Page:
The upper mantle seismic velocity structure beneath southern Africa is investigated using travel time and waveform data which come from a large mine tremor in South Africa (mb 5.6) recorded by the Tanzania broadband seismic experiment and by several stations in southern Africa. The waveform data show upper mantle triplications for both the 410- and 670-km discontinuities between distances of 2100 and 3000 km. Auxiliary travel time data along similar profiles obtained from other moderate events are also used. P wave travel times are inverted for velocity structure down to ∼800-km depth using the Wiechert-Herglotz technique, and the resulting model is evaluated by perturbing it at three depth intervals and then testing the perturbed model against the travel time and waveform data. The results indicate a typical upper mantle P wave velocity structure for a shield. P wave velocities from the top of the mantle down to 300-km depth are as much as 3% higher than the global average and are slightly slower than the global average between 300- and 420-km depth. Little evidence is found for a pronounced low-velocity zone in the upper mantle. A high-velocity gradient zone is required above the 410-km discontinuity, but both sharp and smooth 410-km discontinuities are permitted by the data. The 670-km discontinuity is characterized by high-velocity gradients over a depth range of ∼80 km around 660-km depth. Limited S wave travel time data suggest fast S wave velocities above ∼150-km depth. These results suggest that the bouyant support for the African superswell does not reside at shallow depths in the upper mantle.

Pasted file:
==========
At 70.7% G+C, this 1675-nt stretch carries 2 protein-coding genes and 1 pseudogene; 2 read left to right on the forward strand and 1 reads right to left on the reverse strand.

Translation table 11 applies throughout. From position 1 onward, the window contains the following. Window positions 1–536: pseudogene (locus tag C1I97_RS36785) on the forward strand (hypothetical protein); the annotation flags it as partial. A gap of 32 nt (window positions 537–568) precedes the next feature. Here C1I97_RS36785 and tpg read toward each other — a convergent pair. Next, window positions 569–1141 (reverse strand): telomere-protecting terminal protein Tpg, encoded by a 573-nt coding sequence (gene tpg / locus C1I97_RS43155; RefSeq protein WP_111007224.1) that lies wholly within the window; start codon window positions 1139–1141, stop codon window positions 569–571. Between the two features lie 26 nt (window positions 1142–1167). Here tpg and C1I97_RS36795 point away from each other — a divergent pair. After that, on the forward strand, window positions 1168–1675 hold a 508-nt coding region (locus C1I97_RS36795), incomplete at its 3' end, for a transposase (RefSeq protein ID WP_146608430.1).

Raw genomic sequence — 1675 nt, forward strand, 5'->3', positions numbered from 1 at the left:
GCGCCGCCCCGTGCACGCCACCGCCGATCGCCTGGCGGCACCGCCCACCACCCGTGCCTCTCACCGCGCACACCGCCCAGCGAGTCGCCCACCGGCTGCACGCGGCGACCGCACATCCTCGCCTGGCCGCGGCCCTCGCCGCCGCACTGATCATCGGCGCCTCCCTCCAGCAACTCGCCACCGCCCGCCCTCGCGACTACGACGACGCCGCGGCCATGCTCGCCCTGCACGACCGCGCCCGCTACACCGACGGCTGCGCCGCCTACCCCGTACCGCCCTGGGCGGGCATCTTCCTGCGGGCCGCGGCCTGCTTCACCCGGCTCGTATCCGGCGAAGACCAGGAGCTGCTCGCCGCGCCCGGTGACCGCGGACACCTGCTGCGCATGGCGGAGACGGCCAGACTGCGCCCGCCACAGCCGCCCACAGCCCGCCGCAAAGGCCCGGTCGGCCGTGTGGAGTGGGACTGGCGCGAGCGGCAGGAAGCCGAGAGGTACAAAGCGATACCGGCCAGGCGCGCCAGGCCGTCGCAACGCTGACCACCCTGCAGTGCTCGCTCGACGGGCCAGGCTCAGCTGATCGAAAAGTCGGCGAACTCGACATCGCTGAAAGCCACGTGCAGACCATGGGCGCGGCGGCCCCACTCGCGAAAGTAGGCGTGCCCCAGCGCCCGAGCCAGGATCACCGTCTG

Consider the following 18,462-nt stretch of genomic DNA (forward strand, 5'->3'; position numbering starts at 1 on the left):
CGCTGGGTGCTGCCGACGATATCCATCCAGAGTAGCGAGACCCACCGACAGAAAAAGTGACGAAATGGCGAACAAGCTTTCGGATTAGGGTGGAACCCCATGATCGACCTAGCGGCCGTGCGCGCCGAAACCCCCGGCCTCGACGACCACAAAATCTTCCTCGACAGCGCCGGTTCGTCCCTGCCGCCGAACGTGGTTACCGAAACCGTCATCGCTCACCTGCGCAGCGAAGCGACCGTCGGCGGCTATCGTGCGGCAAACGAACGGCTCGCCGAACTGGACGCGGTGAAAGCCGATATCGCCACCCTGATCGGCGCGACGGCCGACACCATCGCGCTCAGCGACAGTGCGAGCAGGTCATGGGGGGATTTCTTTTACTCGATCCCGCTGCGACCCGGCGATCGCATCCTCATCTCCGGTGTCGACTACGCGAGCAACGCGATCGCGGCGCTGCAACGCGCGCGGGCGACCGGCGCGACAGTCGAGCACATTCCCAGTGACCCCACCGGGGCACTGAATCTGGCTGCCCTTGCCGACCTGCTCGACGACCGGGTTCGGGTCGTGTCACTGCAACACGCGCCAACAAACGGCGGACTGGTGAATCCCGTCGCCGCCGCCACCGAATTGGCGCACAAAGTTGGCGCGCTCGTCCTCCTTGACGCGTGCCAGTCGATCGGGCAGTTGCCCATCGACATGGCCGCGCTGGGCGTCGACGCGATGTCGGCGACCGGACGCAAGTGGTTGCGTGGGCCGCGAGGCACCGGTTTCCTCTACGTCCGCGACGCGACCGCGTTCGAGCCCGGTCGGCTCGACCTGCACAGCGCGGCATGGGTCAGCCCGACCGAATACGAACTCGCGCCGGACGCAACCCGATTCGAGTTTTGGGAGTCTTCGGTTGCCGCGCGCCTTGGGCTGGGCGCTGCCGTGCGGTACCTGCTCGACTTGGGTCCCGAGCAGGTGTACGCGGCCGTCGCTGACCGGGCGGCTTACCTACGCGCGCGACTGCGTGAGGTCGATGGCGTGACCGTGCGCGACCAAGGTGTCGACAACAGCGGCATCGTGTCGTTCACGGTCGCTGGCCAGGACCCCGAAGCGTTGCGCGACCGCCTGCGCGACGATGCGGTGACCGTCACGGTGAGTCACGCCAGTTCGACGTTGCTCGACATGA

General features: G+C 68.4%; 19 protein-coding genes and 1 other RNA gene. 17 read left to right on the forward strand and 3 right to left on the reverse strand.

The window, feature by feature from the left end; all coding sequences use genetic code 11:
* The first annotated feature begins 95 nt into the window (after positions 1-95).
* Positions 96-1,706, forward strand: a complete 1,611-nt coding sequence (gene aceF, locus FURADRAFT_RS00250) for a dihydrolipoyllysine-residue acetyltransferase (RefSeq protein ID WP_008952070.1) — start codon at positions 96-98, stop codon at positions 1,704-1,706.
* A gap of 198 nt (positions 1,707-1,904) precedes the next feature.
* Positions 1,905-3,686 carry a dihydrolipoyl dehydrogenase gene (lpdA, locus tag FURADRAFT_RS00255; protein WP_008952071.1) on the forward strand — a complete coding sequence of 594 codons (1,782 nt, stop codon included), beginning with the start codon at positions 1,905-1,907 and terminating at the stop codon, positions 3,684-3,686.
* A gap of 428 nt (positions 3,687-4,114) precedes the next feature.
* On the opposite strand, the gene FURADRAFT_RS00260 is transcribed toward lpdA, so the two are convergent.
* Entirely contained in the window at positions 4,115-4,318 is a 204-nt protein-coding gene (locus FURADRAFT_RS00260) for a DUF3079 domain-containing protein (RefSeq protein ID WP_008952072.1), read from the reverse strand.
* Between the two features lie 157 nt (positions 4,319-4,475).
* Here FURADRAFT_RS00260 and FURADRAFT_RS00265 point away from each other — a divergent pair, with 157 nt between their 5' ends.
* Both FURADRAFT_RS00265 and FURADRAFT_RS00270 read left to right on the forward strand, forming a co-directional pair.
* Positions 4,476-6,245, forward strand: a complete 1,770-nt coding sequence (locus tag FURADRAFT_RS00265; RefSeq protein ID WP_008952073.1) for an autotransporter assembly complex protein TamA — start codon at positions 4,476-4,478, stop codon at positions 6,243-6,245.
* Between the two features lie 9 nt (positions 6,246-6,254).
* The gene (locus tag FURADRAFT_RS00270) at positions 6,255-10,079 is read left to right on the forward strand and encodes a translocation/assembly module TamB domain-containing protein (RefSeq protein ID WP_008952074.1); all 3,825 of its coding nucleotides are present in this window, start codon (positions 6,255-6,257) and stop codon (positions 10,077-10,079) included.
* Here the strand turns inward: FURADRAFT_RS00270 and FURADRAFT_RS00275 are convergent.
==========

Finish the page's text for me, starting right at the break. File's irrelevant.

All Science Journal Classification (ASJC) codes
- Geochemistry and Petrology
- Earth and Planetary Sciences (miscellaneous)
- Space and Planetary Science